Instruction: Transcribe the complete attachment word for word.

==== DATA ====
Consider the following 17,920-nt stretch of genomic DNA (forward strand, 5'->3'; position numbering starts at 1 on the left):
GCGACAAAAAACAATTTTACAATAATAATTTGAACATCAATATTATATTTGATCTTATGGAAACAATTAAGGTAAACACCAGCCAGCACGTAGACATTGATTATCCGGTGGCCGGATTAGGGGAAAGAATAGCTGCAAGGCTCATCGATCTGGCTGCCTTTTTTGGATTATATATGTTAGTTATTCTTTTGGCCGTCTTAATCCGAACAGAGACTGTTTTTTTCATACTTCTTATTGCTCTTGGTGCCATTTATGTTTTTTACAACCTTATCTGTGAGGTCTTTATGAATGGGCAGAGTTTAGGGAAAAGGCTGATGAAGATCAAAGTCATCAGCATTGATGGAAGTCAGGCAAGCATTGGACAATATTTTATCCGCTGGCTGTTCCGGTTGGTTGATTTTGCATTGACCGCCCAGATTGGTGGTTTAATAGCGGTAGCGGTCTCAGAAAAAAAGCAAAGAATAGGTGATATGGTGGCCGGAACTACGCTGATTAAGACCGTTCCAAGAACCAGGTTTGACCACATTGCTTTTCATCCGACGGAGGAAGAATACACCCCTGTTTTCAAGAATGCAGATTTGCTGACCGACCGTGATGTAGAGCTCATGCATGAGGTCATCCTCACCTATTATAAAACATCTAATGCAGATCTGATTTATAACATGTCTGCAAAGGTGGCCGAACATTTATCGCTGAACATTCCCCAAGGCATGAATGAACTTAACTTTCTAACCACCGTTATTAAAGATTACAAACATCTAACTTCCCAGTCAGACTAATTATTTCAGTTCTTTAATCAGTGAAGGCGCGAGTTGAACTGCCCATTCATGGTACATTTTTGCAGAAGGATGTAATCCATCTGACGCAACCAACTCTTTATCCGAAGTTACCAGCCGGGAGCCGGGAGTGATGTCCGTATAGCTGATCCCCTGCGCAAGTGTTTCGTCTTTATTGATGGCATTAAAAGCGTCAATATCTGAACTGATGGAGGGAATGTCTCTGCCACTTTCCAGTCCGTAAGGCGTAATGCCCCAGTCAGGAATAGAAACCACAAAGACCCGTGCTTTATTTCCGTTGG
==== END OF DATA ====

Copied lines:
Consider the following 17,920-nt stretch of genomic DNA (forward strand, 5'->3'; position numbering starts at 1 on the left):
GCGACAAAAAACAATTTTACAATAATAATTTGAACATCAATATTATATTTGATCTTATGGAAACAATTAAGGTAAACACCAGCCAGCACGTAGACATTGATTATCCGGTGGCCGGATTAGGGGAAAGAATAGCTGCAAGGCTCATCGATCTGGCTGCCTTTTTTGGATTATATATGTTAGTTATTCTTTTGGCCGTCTTAATCCGAACAGAGACTGTTTTTTTCATACTTCTTATTGCTCTTGGTGCCATTTATGTTTTTTACAACCTTATCTGTGAGGTCTTTATGAATGGGCAGAGTTTAGGGAAAAGGCTGATGAAGATCAAAGTCATCAGCATTGATGGAAGTCAGGCAAGCATTGGACAATATTTTATCCGCTGGCTGTTCCGGTTGGTTGATTTTGCATTGACCGCCCAGATTGGTGGTTTAATAGCGGTAGCGGTCTCAGAAAAAAAGCAAAGAATAGGTGATATGGTGGCCGGAACTACGCTGATTAAGACCGTTCCAAGAACCAGGTTTGACCACATTGCTTTTCATCCGACGGAGGAAGAATACACCCCTGTTTTCAAGAATGCAGATTTGCTGACCGACCGTGATGTAGAGCTCATGCATGAGGTCATCCTCACCTATTATAAAACATCTAATGCAGATCTGATTTATAACATGTCTGCAAAGGTGGCCGAACATTTATCGCTGAACATTCCCCAAGGCATGAATGAACTTAACTTTCTAACCACCGTTATTAAAGATTACAAACATCTAACTTCCCAGTCAGACTAATTATTTCAGTTCTTTAATCAGTGAAGGCGCGAGTTGAACTGCCCATTCATGGTACATTTTTGCAGAAGGATGTAATCCATCTGACGCAACCAACTCTTTATCCGAAGTTACCAGCCGGGAGCCGGGAGTGATGTCCGTATAGCTGATCCCCTGCGCAAGTGTTTCGTCTTTATTGATGGCATTAAAAGCGTCAATATCTGAACTGATGGAGGGAATGTCTCTGCCACTTTCCAGTCCGTAAGGCGTAATGCCCCAGTCAGGAATAGAAACCACAAAGACCCGTGCTTTATTTCCGTTGG